When it comes to energy innovation, a great deal of attention has been focused on sources that are already abundant within the environment – wind and solar power are two prominent examples that come to mind. These intermittent sources fluctuate with time and cannot be controlled or generated spontaneously. Instead, people came up with unique ways to harness them, like wind turbines and solar panels. These tools are capable of capturing and converting energy that would have been lost to the environment anyway.
What if acoustical energy could be similarly harvested? There is already an entire industry (noise control engineering) dedicated to reducing unwanted sound. Instead of simply redirecting it or addressing it at the source, is there some tool akin to the wind turbine or solar panel, but for sound?
In fact, many engineers and other researchers have been studying that question (as well as the analogous question applied to mechanical vibrations). The conversion of acoustical energy to electrical energy is already commonplace – it happens every time someone uses a microphone to record or amplify sound. Acoustic energy harvesting (AEH) is a research field that seeks to explore this concept further and implement it in other useful applications.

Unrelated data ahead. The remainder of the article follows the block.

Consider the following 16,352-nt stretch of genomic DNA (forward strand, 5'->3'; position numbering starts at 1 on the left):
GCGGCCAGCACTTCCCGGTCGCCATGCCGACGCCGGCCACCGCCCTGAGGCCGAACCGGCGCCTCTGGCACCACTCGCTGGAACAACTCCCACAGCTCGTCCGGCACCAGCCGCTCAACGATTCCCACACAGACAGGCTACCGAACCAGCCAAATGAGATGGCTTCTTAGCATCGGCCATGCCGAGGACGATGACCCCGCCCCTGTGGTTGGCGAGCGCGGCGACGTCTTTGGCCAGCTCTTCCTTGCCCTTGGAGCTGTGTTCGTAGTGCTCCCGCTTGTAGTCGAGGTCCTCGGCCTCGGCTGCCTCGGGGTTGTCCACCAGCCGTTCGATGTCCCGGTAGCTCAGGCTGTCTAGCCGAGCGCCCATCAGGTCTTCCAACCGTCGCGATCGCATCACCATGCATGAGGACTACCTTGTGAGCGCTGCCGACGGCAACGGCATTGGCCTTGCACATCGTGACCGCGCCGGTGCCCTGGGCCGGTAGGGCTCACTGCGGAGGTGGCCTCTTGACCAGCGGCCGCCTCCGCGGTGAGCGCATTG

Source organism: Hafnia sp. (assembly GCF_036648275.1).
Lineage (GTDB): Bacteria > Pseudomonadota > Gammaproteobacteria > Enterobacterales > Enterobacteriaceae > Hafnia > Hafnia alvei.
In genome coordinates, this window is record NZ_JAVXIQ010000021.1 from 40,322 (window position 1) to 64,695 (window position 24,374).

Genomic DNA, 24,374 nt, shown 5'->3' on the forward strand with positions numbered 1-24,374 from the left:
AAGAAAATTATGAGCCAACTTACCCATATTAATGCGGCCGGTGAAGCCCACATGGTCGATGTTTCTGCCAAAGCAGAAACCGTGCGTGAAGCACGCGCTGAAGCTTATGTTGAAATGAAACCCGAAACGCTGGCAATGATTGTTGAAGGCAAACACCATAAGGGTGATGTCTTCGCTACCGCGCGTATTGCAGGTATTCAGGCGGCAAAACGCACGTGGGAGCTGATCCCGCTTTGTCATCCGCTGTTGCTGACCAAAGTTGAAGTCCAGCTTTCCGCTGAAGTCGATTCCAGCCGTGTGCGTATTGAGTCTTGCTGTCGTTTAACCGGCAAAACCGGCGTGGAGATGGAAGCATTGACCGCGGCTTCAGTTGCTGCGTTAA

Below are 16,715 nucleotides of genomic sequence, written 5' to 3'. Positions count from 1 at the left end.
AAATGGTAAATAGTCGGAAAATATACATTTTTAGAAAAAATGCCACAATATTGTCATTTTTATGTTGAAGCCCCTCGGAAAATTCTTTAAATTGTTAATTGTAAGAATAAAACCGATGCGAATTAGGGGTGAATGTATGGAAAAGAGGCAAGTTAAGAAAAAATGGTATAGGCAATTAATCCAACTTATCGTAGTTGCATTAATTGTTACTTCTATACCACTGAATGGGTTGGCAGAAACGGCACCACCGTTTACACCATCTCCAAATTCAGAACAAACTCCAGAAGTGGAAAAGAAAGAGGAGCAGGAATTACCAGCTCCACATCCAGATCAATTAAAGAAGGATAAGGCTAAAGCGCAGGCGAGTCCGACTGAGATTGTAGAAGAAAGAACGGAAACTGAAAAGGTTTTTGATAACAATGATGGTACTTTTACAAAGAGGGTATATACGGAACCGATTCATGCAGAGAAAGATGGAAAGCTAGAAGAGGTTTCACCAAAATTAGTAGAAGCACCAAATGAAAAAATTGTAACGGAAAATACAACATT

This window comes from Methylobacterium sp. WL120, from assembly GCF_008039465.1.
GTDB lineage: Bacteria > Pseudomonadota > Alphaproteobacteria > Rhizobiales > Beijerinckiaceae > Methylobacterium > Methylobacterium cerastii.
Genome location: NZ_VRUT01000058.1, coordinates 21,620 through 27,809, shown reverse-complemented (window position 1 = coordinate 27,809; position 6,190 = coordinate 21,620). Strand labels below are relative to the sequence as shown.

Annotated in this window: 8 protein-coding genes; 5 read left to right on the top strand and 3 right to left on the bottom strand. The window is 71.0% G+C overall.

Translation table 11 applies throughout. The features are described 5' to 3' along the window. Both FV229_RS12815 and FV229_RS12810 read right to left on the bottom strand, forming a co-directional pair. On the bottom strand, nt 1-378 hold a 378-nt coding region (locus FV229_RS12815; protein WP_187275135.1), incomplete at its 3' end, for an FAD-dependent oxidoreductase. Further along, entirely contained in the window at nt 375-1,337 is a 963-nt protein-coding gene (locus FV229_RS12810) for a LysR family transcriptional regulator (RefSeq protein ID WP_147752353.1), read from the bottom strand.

This entry will outline some of the approaches researchers have used to develop AEH technology, including Helmholtz resonance, acoustic metamaterials, and thermoacoustic engines.
In mechanical engineering, the spring-mass system is a classic model that is often used to illustrate the physics of harmonic motion. The basic idea is that when a mass stretches or compresses a spring to which it is attached, the spring in turn exerts a restoring force on the mass, guiding it back toward its equilibrium position. This principle applies to many other systems apart from just a literal mass and spring. One such example in the field of acoustics is known as a Helmholtz resonance.
The standard Helmholtz resonator consists of a cavity and a neck with an opening at the end. When air is forced into the resonator, the air inside the cavity acts as a “spring” that exerts a restoring force on the oscillating “mass” of air inside the neck. This vibrating air generates sound waves at a resonant frequency that is a function of the geometric features of the apparatus. If you’ve ever blown a stream of air across a soda bottle and listened for the resulting sound, you’ve used a Helmholtz resonator!